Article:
Good endings

 

Could it have ended any better? Perhaps, but when you adopt a little old man hitchhiking by the side of the road, a good ending is the most wonderful thing of all. He pulled me over by sheer force of will. His thumb extended, his blue eyes immediately boring a hole into my soul, and I was hooked.

“You’re late,” he said, while climbing up in. “I’ve been standing on the corner praying for an angel. What kept you?”

“I’m not sure. Where are you heading?”

“I need to get a prescription filled, I fell down the stairs last night. The emergency room wouldn’t give me them, because no one would give me a ride home. I’ll give you twenty bucks for the ride.”

“I’ll take you, and angels don’t accept money. It’s bad form.”

I was his chauffeur that day and for many days which followed. His son had stolen his money from savings, the title to his house, and all of his investment accounts. His family wanted his money, but not him, and he wasn’t dying fast enough. I learned his story, became angry, and when I get angry, I take action. I got him a pro-bono lawyer, hearing aids, and painted furniture in his garage, because that bastard of a son had stolen all his furniture, too.

I met the lawyer for the first time while we were painting furniture for his kitchen with a blue stain. He needed a table and chairs to have company over. The lawyer walked through the house, took the notes I had prepared for him, and said that his son was suing for custody of the old man. Bill exploded.

“I worked for a living starting at age 8. I picked up coal from the sluice fields and saved my family a winter’s worth of warm. I worked every day during the depression, and I don’t resent giving the money I earned to my mother. I saved 20% of every payday. I served in World War 2. I saved enough money to buy my sister a condo and move her from Pennsylvania. I manage my own bills. I have health care and I pay for it. I know what day it is and I know who is running for president. Why is he suing me for custody? He’s a thief and a pathological liar.”

“Any proof of that?” the lawyer asked.

Oh, there was plenty of proof. His son had a history of exploitation. It had soured Bill’s marriage. He had beaten his wife and baby son, so that they ran away. When the divorce went through, he was ordered to pay child support and paid absolutely nothing. His wife was so afraid, she went into hiding. Bill and his wife never saw their grandson again. That was one of the reason’s his wife gave up and died. She smoked and drank herself into her grave to cover the pain.

His son had tried to weasel himself back into the old man’s grace, had pretended he was sorry for all he had done. Bill believed that even his son deserved another chance. As soon as he moved in with Bill, the verbal abuse and pushing began. He coerced him into a nursing home, stealing everything he could.

He went to court to take the old man’s driver’s license. That’s when Bill checked out of the nursing home and went to his bank to find one dollar left as a balance. The bank refused to act on the theft of $75,000 dollars. That was the only thing his son got away with. I made sure of that.

I met with his investment banker, set up a lunch date and drove Bill there. His broker immediately acted to protect Bill’s money. I got a lawyer to fight the title change of Bill’s home, and he succeeded in regaining the title. Bill was protected now, and with the money from the sale of his house, he bought a condo near his sister’s. The only thing he asked was that she visit him once a day for lunch or dinner.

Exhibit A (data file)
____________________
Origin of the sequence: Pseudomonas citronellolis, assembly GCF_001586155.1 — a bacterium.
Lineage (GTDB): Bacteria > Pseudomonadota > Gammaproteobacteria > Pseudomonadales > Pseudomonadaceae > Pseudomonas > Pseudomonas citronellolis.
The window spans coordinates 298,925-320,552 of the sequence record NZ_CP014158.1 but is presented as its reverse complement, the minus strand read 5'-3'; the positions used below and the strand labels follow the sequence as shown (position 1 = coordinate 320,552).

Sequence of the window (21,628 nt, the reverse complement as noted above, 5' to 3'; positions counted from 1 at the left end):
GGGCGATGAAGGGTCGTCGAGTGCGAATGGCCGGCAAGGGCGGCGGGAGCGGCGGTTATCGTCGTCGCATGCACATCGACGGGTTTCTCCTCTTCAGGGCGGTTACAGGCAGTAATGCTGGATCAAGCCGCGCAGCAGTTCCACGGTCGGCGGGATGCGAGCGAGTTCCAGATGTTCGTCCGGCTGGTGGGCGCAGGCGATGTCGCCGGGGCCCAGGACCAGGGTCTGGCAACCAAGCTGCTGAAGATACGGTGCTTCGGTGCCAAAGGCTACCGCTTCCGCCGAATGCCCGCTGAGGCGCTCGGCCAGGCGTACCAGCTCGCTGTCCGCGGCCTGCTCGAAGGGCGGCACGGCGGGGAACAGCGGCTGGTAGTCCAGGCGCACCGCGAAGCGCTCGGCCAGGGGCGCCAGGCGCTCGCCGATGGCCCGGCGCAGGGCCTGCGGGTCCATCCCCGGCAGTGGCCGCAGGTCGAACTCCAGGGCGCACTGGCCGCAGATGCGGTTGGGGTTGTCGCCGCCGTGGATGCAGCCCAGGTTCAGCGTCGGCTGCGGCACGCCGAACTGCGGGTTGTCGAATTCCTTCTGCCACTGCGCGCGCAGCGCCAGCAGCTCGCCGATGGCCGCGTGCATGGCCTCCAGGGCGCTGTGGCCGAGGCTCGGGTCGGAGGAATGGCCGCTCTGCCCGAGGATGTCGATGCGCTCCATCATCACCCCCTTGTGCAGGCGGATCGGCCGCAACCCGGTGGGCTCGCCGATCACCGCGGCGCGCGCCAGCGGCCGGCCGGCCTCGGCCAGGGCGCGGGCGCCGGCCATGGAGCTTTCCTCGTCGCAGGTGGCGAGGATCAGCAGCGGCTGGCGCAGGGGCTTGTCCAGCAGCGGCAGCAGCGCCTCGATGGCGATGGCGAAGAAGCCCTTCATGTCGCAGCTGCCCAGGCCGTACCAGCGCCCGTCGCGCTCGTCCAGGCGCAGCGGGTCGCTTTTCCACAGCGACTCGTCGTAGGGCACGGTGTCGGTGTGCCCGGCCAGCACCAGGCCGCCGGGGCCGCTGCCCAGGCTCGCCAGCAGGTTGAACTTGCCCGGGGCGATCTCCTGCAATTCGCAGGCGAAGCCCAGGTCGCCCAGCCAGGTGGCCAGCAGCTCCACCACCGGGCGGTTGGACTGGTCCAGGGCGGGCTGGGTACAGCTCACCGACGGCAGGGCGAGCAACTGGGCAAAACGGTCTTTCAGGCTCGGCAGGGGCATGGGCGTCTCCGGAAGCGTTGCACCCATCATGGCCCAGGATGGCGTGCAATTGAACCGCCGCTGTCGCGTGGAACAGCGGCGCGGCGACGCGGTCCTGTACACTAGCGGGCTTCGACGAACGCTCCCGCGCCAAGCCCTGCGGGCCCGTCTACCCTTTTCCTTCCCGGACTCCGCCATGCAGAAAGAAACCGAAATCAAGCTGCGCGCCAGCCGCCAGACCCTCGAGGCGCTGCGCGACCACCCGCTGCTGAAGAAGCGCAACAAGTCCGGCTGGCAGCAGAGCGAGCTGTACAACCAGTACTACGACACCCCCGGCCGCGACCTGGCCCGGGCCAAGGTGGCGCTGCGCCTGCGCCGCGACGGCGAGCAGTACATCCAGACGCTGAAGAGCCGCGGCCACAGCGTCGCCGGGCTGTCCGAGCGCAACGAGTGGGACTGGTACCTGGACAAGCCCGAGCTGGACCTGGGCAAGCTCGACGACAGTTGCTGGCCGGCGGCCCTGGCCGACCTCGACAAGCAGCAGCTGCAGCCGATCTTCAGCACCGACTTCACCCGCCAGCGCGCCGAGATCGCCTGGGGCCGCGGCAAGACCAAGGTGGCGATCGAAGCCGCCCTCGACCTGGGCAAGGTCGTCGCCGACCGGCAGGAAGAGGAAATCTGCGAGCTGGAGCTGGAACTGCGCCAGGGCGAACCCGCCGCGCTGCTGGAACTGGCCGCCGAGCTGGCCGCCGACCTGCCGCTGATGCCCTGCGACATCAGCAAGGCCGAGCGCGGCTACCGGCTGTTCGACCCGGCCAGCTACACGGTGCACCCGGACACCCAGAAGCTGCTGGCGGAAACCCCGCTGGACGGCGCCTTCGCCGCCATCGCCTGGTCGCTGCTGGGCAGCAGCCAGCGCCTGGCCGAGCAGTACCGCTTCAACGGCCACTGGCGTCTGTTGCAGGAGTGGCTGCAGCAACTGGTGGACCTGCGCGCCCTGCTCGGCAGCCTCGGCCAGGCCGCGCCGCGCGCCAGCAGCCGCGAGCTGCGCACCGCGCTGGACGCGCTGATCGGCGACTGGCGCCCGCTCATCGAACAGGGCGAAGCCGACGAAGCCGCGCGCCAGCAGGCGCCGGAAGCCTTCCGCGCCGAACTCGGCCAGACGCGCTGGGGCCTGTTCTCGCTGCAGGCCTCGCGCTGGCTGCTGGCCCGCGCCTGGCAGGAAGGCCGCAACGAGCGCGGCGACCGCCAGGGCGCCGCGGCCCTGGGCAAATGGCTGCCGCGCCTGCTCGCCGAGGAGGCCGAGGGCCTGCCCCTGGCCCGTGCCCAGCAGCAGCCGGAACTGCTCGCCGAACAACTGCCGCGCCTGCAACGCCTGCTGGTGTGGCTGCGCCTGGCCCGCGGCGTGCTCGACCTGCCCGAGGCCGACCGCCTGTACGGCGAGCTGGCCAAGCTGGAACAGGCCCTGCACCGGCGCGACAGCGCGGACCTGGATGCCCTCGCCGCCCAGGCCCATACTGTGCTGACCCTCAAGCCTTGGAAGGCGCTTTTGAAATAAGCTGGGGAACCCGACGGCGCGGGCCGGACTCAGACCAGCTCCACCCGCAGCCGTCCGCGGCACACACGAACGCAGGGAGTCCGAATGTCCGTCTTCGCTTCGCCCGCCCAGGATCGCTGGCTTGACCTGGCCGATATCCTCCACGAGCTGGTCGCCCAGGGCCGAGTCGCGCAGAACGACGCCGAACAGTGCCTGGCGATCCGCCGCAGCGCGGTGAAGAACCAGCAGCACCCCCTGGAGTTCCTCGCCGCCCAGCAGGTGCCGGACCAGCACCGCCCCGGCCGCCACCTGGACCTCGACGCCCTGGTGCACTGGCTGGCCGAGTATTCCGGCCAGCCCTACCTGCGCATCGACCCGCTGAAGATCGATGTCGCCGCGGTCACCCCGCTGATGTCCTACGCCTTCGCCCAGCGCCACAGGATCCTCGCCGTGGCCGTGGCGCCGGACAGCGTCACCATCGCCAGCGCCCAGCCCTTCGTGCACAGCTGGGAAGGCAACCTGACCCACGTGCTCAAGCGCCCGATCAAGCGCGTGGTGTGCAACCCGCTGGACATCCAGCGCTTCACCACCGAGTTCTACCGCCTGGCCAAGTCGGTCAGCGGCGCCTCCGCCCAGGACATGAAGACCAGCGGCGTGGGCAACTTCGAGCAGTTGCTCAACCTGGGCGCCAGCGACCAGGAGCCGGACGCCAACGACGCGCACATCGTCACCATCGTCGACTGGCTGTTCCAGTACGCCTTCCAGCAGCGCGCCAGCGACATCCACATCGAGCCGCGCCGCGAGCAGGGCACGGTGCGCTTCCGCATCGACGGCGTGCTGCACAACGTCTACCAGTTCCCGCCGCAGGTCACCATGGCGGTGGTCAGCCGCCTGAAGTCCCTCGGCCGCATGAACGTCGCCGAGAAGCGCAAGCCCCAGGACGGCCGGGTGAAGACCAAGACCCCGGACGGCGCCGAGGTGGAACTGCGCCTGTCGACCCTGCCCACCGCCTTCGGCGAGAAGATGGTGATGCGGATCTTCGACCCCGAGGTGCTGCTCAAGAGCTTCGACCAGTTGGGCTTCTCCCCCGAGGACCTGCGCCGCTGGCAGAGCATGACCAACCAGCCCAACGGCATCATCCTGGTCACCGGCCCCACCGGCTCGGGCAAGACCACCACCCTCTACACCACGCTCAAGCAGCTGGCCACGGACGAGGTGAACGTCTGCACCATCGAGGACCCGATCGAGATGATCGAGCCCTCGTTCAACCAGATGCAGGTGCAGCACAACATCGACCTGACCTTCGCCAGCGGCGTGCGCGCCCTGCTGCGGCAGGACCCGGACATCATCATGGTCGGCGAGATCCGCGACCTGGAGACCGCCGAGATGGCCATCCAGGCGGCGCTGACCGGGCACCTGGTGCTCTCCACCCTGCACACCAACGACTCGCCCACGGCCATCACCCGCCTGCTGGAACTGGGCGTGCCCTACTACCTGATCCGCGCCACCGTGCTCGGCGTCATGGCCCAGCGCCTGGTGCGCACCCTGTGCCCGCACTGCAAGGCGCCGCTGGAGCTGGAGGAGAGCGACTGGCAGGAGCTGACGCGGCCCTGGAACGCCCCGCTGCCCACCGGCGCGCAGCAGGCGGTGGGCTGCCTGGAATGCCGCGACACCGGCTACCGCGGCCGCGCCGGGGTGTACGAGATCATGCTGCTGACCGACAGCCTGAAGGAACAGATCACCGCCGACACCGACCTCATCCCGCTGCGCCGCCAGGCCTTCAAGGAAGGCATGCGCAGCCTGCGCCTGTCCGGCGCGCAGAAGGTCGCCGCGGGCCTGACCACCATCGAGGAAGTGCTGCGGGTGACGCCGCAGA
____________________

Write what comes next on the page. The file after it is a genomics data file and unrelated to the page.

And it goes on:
She called me and told me to find a nursing home, that she couldn’t stand her brother any more. Then she left on a vacation he had paid for. Nice?

We put the condo up for sale. I asked him where he wanted to go to live.

“The only place I’m welcome is your house, Gabby dear. Will your husband mind?”

My husband is saint. He didn’t even question my decision, although he might have questioned my sanity.

Bill lived with us until the age of 91. I took him on cruises, stayed with him when he was in the hospital. I drove him enough miles to drive across the United States. We had breakfast, lunch and dinner together. John Wayne movies were permanently etched into my memory.

The night he died, his bedroom had been flooded with golden light from the sunset. We watched The Quiet Man, who wasn’t very quiet. He dozed off and I snuck off for a moment’s rest. At three in the morning, I woke. Something was off. I went to check on Bill and he was awake and lucid.

“We had a good time, didn’t we, Gabby dear?”

“Oh, we raised some eyebrows. You’re my best friend, Bill.”

“Your husband only fusses when he’s worried about you, Gabby. No more tears over arguments, just tell him you love him.”

“Okay, Bill.”

“I really did vote for a black man for president. Who would have thought an old racist like me would have had all his help come from people of different colors. Why did you help me, Gabby?”

“There was something you needed to learn, God wasn’t done with you.

“Have I learned it yet?”

“Almost.”

“I feel strange. Will you say the Lord’s Prayer for me?”

I panicked. Then I sang the Prayer from Bernstein’s Mass. His face looked flushed.

“Gabby?” Pause. “Gabby? I’m forgiven.”

 

7 thoughts on “Good endings

  1. There could be a lot more about Bill. As in most things, it rings true because there is truth in it. Then you take the truth and amplify, dress up the questions, and love it a bit. The poem The Alone is also about Bill and a bit about me. Mixed up.

    Liked by 1 person

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